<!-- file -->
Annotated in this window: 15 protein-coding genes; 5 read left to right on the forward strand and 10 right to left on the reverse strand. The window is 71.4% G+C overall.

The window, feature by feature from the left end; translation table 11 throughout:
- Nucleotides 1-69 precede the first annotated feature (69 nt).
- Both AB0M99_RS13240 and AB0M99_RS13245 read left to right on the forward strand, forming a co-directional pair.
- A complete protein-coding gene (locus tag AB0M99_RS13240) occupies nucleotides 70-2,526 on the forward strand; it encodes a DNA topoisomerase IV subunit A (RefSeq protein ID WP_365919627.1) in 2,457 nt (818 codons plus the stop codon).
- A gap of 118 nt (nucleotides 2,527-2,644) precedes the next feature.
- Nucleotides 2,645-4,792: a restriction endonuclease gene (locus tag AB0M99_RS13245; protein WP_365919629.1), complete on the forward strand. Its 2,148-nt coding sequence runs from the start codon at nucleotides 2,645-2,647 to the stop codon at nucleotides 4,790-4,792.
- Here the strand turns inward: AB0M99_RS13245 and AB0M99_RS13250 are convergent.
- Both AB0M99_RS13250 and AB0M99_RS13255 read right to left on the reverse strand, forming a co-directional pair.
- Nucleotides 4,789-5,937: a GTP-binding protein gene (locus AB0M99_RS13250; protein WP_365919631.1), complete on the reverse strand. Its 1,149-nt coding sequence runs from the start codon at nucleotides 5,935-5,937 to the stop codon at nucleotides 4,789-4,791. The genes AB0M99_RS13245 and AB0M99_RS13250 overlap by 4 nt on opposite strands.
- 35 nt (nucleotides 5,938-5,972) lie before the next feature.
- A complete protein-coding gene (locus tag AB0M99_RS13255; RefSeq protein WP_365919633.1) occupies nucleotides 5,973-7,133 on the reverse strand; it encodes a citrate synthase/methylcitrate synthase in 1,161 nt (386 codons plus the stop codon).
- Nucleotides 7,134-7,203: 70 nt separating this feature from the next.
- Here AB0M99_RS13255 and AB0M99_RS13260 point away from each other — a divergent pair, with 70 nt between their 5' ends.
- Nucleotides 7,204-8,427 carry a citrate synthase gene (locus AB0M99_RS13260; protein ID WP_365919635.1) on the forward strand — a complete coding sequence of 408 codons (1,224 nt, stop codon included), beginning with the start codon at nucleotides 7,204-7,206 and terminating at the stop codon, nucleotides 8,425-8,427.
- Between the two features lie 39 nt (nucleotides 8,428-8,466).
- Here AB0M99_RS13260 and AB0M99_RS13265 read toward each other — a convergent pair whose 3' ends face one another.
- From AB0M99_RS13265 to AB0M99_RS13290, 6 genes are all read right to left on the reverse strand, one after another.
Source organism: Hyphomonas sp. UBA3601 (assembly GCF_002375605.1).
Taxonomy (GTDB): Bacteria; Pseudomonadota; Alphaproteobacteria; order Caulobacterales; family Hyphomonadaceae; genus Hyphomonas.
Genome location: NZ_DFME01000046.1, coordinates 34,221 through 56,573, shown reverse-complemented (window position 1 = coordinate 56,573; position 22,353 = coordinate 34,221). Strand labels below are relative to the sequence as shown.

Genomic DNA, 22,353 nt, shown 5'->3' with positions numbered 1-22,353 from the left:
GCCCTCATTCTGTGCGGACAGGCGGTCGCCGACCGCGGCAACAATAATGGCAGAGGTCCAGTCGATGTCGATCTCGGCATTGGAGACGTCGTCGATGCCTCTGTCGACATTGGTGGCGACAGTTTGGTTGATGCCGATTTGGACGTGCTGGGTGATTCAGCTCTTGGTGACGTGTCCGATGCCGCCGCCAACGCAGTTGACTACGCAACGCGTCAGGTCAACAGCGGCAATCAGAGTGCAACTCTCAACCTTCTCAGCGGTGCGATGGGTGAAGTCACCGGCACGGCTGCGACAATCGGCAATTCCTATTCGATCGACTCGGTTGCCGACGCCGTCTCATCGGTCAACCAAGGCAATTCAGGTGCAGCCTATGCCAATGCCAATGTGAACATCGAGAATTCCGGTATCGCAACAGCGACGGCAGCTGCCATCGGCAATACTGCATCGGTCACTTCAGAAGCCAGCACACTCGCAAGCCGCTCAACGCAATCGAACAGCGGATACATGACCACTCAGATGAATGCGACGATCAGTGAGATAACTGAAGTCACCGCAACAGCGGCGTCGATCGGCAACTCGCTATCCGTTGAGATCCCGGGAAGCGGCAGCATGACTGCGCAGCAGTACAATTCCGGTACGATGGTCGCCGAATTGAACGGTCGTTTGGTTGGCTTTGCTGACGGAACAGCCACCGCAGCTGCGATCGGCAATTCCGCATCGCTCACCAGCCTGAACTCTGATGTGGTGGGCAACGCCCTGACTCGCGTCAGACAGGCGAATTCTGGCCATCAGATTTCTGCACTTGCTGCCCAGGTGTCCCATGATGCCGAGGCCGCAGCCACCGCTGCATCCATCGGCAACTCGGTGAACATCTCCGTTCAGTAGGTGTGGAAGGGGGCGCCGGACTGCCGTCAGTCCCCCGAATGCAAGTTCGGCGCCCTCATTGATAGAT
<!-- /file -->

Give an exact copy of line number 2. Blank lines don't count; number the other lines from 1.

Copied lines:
The window, feature by feature from the left end; translation table 11 throughout: